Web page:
X-Git-Url: http://lambda.jimpryor.net/git/gitweb.cgi?p=lambda.git;a=blobdiff_plain;f=cps.mdwn;h=a3f0459515172dda78972e342b03cf9805f2ff88;hp=7f037caa43d4a49107bfea753e546e668b2412ff;hb=d12897af7d3a9b1946a084b0680a2bbb1fb1e57a;hpb=75d46539f289007a9983110854425c3477e85406 diff --git a/cps.mdwn b/cps.mdwn index 7f037caa..a3f04595 100644 --- a/cps.mdwn +++ b/cps.mdwn @@ -5,21 +5,21 @@ We know that evaluation order matters. We're beginning to learn how to gain some control over order of evaluation (think of Jim's abort handler). We continue to reason about order of evaluation. -A superbly clear and lucid discussion can be found here: -[Sestoft: Demonstrating Lambda Calculus Reduction](http://tinyurl.com/27nd3ub). -Sestoft also provides a really lovely lambda evaluator, +A lucid discussion of evaluation order in the +context of the lambda calculus can be found here: +[Sestoft: Demonstrating Lambda Calculus Reduction](http://www.itu.dk/~sestoft/papers/mfps2001-sestoft.pdf). +Sestoft also provides a lovely on-line lambda evaluator: +[Sestoft: Lambda calculus reduction workbench](http://www.itu.dk/~sestoft/lamreduce/index.html), which allows you to select multiple evaluation strategies, -and to see reductions happen step by step: -[Sestoft's lambda reduction webpage](http://ellemose.dina.kvl.dk/~sestoft/lamreduce/lamframes.html). - +and to see reductions happen step by step. Evaluation order matters ------------------------ We've seen this many times. For instance, consider the following reductions. It will be convenient to use the abbreviation `w = -\x.xx`. I'll indicate which lambda is about to be reduced with a * -underneath: +\x.xx`. I'll +indicate which lambda is about to be reduced with a * underneath:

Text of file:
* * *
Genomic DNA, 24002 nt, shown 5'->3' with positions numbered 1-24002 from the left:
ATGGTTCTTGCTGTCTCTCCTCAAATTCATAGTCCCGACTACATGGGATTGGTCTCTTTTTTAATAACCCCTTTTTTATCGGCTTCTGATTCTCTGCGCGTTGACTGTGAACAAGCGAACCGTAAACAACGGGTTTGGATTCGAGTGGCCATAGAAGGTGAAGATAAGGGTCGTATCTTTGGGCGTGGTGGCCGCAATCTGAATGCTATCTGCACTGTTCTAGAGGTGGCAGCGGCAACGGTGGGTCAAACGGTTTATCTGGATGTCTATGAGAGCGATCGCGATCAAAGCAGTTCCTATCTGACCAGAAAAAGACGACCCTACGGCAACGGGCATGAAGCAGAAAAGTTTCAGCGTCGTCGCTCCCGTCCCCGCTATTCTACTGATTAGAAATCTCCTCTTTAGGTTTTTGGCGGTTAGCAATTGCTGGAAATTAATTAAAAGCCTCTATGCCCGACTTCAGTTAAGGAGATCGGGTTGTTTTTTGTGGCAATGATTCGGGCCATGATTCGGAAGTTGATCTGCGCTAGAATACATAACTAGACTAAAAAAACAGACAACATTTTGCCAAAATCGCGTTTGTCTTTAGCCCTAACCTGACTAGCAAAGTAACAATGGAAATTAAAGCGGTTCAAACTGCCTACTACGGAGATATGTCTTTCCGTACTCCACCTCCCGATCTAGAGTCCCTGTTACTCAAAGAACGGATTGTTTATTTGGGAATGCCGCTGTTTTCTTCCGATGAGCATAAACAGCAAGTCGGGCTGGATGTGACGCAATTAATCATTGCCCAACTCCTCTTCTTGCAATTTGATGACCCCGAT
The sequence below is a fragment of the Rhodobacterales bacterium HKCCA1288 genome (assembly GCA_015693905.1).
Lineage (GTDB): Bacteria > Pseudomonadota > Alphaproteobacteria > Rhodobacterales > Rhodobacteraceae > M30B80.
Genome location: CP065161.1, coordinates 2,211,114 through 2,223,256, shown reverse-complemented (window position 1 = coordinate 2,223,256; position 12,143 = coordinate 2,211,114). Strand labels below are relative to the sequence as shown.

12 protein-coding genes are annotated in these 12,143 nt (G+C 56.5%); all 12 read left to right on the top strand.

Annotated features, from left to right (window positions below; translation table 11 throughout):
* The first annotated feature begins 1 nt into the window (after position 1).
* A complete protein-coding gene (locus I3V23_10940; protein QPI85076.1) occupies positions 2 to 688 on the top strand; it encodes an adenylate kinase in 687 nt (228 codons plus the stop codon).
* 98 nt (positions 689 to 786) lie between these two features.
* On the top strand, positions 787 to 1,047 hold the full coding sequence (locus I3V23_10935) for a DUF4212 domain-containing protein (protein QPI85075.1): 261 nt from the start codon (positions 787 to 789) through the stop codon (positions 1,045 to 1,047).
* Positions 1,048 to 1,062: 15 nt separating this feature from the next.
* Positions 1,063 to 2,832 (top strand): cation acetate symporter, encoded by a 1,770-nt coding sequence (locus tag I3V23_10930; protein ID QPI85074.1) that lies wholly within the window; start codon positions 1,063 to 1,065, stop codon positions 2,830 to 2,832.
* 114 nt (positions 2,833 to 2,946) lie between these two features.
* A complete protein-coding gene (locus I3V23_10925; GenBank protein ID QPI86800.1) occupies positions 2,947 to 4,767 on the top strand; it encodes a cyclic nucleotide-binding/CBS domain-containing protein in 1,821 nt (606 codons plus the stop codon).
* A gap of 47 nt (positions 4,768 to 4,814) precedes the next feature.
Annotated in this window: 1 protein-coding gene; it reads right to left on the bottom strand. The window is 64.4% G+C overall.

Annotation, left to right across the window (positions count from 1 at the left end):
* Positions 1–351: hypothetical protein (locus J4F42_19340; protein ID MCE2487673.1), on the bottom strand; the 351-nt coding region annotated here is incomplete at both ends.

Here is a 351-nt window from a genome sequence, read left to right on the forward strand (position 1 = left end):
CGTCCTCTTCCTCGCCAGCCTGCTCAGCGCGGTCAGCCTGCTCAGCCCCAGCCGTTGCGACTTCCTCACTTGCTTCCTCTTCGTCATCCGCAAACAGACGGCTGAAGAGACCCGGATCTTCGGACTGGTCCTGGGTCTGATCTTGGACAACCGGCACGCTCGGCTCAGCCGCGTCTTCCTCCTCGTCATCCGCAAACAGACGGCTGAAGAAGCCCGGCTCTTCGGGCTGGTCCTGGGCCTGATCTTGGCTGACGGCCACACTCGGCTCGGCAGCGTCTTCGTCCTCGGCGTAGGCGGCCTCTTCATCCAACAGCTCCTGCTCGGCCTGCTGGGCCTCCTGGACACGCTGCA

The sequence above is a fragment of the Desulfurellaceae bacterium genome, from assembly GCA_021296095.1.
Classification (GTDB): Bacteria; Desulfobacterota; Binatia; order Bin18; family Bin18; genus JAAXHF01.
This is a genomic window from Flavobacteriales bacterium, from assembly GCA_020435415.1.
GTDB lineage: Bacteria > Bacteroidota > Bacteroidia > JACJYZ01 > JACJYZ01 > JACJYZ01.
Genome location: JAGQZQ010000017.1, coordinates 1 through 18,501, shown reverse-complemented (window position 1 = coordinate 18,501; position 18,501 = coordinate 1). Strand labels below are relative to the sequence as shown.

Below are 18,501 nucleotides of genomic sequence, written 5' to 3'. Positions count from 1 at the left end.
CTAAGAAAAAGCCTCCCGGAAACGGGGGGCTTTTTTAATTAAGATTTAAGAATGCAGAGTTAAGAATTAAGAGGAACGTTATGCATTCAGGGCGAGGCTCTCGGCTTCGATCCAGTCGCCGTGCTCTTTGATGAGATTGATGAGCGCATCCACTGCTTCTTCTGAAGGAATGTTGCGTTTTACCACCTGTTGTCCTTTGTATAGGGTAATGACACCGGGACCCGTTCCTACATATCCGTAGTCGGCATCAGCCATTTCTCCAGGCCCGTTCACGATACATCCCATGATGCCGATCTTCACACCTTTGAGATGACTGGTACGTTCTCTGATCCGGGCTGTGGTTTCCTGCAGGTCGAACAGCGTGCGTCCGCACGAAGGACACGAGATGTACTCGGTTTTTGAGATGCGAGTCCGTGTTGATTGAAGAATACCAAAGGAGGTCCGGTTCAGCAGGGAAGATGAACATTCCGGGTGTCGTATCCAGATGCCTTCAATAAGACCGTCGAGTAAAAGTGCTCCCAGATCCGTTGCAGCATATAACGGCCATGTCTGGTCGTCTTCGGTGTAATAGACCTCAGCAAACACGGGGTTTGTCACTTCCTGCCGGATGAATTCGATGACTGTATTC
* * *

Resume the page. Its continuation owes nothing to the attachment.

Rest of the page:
``` (\x.y)(ww)
@@ -59,67 +59,187 @@ Y (\f n. blah) =
And we never get the recursion off the ground.

-Restricting evaluation: call by name, call by value
----------------------------------------------------
+Using a Continuation Passing Style transform to control order of evaluation
+---------------------------------------------------------------------------

-One way to begin to gain some control is by adjusting our notion of
-beta reduction.  This strategy has some of the flavor of adding types,
-but is actually a part of the untyped calculus.
+We'll present a technique for controlling evaluation order by transforming a lambda term
+using a Continuation Passing Style transform (CPS), then we'll explore
+what the CPS is doing, and how.

-In order to have a precise discussion, we'll need some vocabulary.
-We've been talking about normal form (lambda terms that can't be
-further reduced), and leftmost evaluation (the reduction strategy of
-always choosing the left most reducible lambda); we'll need to refine
-both of those concepts.
+In order for the CPS to work, we have to adopt a new restriction on
+beta reduction: beta reduction does not occur underneath a lambda.
+That is, `(\x.y)z` reduces to `z`, but `\u.(\x.y)z` does not reduce to
+`\w.z`, because the `\w` protects the redex in the body from
+reduction.  (In this context, a redex is a part of a term that matches
+the pattern `...((\xM)N)...`, i.e., something that can potentially be
+the target of beta reduction.)

-Kinds of normal form:
----------------------
+Start with a simple form that has two different reduction paths:

-Recall that there are three kinds of lambda term.  Let `a` be an